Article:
Reading too much into Malevich

I’m still coming to terms with abstract art and how it seems to dominate the art world. I have feelings of contempt for artists like Malevich and Rothko, perhaps because I am slightly envious if the ridiculous sums of money these paintings sell for (put them all together and you could probably pay of the Third World debt instead of lining an oligarch’s pockets. But I think its more personal than that. It’s as though they are mocking the beauty of the world around them, as though they are too good for it.

Do artists turn to abstraction to connect, or disconnect from reality? Is art about reality, or illusion. And how do we possibly know when we have found the answer.

Countless artists have given seemingly random brushstrokes purpose, personifying Prussian blue and writing endless essays, manifestos and isms. Art critics play their part too; as if abstraction evokes some deeper spirituality than Monet or Vermeer could achieve. They’re just too ‘nice’.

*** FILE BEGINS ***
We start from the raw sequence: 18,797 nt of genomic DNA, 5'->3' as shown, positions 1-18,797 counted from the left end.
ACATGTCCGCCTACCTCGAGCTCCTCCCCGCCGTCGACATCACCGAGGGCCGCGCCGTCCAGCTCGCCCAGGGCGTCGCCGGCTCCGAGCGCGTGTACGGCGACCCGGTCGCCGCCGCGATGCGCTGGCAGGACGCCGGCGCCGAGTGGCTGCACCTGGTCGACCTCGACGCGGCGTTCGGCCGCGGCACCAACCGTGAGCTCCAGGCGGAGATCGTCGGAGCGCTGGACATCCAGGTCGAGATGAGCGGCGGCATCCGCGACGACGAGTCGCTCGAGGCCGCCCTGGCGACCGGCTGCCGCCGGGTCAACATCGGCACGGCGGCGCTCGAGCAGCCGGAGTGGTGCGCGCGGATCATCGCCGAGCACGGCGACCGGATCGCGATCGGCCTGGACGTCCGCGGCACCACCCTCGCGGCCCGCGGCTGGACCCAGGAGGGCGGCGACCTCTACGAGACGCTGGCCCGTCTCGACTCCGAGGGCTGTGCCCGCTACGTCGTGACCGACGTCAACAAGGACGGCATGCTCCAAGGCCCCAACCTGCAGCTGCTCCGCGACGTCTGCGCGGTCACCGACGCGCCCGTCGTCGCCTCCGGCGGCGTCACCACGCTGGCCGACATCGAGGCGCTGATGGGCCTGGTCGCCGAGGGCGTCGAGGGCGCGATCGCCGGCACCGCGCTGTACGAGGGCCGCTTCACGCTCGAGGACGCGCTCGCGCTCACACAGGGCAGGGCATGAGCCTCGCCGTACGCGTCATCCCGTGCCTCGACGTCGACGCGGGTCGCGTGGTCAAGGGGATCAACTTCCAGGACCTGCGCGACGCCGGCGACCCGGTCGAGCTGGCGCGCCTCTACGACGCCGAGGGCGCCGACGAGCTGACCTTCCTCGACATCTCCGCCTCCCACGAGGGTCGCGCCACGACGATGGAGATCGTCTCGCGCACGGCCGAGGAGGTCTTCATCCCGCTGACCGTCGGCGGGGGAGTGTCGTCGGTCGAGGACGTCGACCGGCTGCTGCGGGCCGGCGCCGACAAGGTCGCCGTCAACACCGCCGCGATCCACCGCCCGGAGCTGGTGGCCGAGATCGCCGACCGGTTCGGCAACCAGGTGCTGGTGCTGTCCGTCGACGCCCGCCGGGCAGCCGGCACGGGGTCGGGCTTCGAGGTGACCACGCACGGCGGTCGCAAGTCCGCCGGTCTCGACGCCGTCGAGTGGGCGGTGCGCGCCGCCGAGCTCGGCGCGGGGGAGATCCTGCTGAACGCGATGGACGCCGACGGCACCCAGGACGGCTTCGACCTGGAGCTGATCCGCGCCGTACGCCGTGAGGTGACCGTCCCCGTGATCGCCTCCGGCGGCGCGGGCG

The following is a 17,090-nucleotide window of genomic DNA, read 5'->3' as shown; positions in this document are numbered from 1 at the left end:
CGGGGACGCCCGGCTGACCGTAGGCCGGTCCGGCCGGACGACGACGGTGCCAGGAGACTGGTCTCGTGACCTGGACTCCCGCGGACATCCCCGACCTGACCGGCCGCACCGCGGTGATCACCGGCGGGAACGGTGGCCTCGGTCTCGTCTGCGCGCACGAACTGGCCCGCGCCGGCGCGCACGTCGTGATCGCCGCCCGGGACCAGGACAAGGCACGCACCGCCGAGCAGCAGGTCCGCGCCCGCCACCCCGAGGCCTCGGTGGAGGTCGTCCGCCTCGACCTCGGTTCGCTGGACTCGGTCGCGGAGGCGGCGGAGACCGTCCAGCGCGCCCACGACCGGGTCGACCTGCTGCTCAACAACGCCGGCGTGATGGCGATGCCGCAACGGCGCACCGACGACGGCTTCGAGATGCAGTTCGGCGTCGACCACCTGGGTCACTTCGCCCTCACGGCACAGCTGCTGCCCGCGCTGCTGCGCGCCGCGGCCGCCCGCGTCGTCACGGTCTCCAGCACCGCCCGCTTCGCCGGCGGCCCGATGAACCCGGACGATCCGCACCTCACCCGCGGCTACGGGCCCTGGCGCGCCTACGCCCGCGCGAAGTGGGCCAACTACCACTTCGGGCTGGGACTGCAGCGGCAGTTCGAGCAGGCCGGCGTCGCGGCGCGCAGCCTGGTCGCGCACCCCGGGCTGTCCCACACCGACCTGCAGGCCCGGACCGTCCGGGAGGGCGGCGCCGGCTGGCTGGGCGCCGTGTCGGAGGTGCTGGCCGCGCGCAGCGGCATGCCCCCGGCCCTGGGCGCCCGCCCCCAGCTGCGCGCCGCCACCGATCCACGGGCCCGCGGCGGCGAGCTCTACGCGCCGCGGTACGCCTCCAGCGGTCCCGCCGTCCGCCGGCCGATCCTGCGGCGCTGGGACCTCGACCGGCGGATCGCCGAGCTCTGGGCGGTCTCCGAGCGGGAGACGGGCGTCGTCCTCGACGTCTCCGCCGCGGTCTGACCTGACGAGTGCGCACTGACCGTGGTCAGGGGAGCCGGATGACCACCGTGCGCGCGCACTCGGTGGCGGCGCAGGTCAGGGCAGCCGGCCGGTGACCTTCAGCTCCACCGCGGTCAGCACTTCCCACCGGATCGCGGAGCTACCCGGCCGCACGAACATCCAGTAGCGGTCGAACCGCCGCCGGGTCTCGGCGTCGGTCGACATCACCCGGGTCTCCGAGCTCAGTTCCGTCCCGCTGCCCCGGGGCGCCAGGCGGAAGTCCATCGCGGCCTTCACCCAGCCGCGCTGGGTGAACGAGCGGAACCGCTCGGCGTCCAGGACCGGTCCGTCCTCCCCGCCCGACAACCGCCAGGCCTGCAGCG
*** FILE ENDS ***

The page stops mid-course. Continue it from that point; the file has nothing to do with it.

Give me O’Keeffe, give me Marc or Picasso or Kandinsky. I might even contemplate Mondrian. But has to mean something. I have to feel it. It has to be genuine.

Because, at the end of the day, it doesn’t matter how many different angles you look at it, what time of day it is, or even who’s looking. Black Square is just that.

kazimir_malevich_black_square_1929

 

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